LearnAR – Augmented Reality for Schools

Augmatic the British company founded by James Alliban (you may remember him from that augmented reality business card) has launched a new tool, called LearnAR.

It is a pack of ten curriculum resources for teachers and students to explore by combining the real world with virtual content using a web cam.

Some of those demos are brilliant. The Geiger counter and physiology ones seem to provide real value when coming to teach such subjects. On the other hand, I really don’t find any benefit of using the English application over a computer game. In a sense LearnAR is showing how gimmicky and how useful AR can be at the same time.

For another perspective on using AR for educational purposes, you should really check out Gail Carmichael’s blog. Since she’s doing her PhD on this subject, she has blogged about some very interesting concepts.

As for LearnAR, you can learn more about it on James Alliban’s blog.

2d Sketches Become 3d Reality

The guys at Hit Lab New Zealand and the Visual Media Lab at the Ben Gurion University, Israel, have uploaded a new video presenting the results of their ISMAR09 paper “In-Place 3D Sketching for Authoring and Augmenting Mechanical Systems”. Since the paper is not online yet, I can’t really tell how much of it is really automatic, and how robust is it, but the video is nothing less than magical:

I really envy those future physics high-school students…

Augmented Field Guides

The New York times ran a story yesterday about a new breed of field guides, those made not out of paper, but out data bytes and computer vision algorithms.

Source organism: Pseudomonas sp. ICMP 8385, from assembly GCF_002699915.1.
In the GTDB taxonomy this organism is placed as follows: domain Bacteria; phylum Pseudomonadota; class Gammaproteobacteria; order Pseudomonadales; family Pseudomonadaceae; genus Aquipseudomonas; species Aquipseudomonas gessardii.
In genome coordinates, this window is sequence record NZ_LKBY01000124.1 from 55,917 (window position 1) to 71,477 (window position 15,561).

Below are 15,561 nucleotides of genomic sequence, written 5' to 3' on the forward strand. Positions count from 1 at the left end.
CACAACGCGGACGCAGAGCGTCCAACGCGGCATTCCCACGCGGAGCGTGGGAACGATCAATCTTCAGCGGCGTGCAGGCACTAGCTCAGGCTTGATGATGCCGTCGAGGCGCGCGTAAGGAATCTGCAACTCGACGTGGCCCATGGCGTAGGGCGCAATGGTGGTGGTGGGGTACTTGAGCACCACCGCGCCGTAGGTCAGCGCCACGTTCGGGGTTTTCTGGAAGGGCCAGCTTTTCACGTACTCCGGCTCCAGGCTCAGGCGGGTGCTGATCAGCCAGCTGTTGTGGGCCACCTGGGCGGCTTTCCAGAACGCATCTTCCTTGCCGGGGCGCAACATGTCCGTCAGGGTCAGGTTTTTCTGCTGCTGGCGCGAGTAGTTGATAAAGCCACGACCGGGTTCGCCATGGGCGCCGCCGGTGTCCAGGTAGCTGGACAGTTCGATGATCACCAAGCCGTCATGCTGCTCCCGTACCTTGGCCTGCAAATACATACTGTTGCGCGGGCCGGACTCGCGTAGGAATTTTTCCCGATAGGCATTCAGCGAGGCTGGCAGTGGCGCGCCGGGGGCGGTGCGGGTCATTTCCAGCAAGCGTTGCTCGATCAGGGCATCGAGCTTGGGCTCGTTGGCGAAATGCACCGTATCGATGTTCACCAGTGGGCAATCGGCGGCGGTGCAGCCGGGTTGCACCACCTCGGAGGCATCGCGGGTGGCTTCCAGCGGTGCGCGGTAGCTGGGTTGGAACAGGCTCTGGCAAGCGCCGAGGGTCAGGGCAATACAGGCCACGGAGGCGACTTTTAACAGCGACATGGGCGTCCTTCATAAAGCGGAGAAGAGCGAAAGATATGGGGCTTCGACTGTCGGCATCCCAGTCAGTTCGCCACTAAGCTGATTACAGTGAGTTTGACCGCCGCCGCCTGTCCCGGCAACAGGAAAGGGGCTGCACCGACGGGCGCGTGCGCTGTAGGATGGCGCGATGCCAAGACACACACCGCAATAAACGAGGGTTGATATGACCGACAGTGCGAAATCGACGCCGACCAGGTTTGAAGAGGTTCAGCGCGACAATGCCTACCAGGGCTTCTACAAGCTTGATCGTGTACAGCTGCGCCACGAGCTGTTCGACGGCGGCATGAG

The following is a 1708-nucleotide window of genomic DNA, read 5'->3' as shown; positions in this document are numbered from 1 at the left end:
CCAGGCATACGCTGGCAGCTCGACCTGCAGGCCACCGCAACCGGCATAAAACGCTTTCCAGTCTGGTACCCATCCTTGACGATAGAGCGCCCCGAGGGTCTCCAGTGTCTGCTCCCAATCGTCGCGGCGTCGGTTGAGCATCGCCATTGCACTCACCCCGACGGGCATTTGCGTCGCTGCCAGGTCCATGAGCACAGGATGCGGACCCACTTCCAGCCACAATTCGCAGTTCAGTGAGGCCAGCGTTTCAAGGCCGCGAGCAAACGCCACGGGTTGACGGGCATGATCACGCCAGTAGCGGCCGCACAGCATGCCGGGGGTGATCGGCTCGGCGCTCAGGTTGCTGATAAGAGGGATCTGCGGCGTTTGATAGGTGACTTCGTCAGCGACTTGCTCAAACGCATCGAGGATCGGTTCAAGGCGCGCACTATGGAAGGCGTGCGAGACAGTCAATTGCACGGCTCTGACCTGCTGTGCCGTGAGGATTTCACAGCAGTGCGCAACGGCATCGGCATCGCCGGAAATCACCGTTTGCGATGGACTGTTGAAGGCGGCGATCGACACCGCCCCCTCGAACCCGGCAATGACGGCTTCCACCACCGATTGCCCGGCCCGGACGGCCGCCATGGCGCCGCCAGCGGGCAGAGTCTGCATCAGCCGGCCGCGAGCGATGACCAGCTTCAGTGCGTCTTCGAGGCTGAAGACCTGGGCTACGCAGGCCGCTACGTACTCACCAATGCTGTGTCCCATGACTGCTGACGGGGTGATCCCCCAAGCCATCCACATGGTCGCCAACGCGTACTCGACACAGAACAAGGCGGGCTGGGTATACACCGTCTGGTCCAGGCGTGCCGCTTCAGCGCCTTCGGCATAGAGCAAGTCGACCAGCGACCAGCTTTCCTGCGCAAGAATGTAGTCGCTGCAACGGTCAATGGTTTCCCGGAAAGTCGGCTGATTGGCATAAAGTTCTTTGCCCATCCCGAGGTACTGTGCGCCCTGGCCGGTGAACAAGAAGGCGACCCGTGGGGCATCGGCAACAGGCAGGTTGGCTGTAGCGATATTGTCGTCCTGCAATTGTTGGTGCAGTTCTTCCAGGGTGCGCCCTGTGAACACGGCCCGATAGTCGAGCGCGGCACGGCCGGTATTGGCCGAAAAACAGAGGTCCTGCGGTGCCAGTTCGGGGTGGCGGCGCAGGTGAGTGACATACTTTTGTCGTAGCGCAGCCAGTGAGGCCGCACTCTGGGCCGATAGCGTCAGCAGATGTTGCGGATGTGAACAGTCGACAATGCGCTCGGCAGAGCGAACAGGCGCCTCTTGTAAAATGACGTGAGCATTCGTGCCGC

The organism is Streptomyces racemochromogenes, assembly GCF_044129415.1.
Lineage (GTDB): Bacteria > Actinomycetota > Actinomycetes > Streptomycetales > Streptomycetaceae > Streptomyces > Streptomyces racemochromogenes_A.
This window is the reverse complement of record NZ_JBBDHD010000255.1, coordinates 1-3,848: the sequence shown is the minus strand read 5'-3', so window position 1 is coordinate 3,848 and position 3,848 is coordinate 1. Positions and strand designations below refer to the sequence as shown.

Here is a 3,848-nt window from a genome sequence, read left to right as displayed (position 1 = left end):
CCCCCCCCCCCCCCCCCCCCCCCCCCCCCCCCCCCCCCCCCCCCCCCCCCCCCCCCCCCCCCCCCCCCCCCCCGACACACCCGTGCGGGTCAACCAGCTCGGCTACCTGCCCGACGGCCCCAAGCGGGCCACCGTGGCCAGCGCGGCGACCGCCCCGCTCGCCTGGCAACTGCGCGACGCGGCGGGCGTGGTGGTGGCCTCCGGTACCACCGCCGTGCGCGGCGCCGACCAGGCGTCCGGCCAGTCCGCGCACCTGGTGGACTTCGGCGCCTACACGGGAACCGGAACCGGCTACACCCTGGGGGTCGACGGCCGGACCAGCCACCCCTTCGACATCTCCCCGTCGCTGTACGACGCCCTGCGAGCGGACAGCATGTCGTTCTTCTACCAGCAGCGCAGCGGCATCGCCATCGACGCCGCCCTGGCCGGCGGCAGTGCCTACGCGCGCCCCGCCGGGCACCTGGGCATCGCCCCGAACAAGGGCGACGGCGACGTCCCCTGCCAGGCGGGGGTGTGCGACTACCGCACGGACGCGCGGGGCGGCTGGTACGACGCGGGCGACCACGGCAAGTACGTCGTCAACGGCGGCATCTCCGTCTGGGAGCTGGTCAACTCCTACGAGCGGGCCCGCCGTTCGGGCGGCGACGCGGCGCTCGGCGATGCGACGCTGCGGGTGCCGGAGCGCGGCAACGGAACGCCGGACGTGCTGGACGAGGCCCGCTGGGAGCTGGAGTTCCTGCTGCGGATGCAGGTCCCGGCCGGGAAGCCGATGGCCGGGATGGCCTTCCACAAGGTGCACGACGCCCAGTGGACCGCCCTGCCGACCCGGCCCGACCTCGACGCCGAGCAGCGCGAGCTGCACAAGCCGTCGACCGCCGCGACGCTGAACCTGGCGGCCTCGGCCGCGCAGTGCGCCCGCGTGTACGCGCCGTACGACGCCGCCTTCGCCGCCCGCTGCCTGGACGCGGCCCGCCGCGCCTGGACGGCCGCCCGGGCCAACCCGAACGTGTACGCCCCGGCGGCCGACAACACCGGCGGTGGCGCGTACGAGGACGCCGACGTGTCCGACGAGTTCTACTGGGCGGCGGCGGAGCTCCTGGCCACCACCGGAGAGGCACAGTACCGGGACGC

The article mostly revolved around a new application coming to the iPhone, that enables users to take photographs of leaves and by doing so identify the tree to which they belong.

The computer tree guide is good at narrowing down and finding the right species near the top of the list of possibilities, he said. “Instead of flipping through a field guide with 1,000 images, you are given 5 or 10 choices,” he said. The right choice may be second instead of first sometimes, “but that doesn’t really matter,” he said. “You can always use the English language — a description of the bark, for instance — to do the final identification.”

The technology comes from this group at Columbia University, which on their site you can find the academic papers describing the algorithms that were used in prior incarnations of that application. Now, I know some of you will say that this is not AR, since no image-registering was involved. Well, it fits my definition of AR (it augments our reality), and looking at a previous prototype that involves a HUD, and fiduciary markers, makes things even more obvious:

Anyway, I find this use of AR fascinating. It could really connect kids with nature, detaching them from the computer screen for a while, and transforming any outside walk into an exploration. What do you think?